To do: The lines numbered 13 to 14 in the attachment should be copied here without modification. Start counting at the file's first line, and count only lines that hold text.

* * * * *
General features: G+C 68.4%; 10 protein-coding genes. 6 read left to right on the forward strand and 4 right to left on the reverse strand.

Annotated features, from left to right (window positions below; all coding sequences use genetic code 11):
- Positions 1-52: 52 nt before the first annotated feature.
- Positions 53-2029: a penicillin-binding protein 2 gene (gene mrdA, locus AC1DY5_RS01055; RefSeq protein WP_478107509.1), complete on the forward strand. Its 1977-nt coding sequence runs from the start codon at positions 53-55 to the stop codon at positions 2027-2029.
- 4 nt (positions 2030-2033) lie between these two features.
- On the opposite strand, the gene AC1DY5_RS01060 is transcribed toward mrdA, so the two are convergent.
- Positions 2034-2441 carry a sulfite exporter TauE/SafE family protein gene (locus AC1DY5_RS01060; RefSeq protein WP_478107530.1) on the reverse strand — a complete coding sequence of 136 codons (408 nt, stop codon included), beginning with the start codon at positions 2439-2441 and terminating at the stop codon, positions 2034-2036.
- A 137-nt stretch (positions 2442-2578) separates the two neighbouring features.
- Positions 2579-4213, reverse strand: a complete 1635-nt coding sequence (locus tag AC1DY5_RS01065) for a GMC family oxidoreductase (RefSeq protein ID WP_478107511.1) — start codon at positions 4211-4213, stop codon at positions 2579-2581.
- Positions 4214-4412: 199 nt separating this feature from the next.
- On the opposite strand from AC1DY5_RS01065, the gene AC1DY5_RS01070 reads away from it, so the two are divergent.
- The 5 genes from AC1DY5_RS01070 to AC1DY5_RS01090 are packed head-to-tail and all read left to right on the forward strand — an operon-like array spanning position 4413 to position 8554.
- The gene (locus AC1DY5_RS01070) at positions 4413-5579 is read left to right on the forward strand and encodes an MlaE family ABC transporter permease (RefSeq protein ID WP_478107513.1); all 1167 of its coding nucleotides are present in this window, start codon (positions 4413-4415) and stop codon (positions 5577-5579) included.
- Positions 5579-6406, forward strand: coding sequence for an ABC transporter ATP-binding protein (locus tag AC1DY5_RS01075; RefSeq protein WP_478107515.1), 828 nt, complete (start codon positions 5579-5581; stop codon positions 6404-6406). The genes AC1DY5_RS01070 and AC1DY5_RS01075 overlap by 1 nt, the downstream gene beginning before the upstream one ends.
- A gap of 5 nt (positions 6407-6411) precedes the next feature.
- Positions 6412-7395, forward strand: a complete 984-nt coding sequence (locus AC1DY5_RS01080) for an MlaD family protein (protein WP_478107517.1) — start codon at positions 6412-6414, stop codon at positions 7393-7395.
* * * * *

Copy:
- The gene (locus AC1DY5_RS01070) at positions 4413-5579 is read left to right on the forward strand and encodes an MlaE family ABC transporter permease (RefSeq protein ID WP_478107513.1); all 1167 of its coding nucleotides are present in this window, start codon (positions 4413-4415) and stop codon (positions 5577-5579) included.
- Positions 5579-6406, forward strand: coding sequence for an ABC transporter ATP-binding protein (locus tag AC1DY5_RS01075; RefSeq protein WP_478107515.1), 828 nt, complete (start codon positions 5579-5581; stop codon positions 6404-6406). The genes AC1DY5_RS01070 and AC1DY5_RS01075 overlap by 1 nt, the downstream gene beginning before the upstream one ends.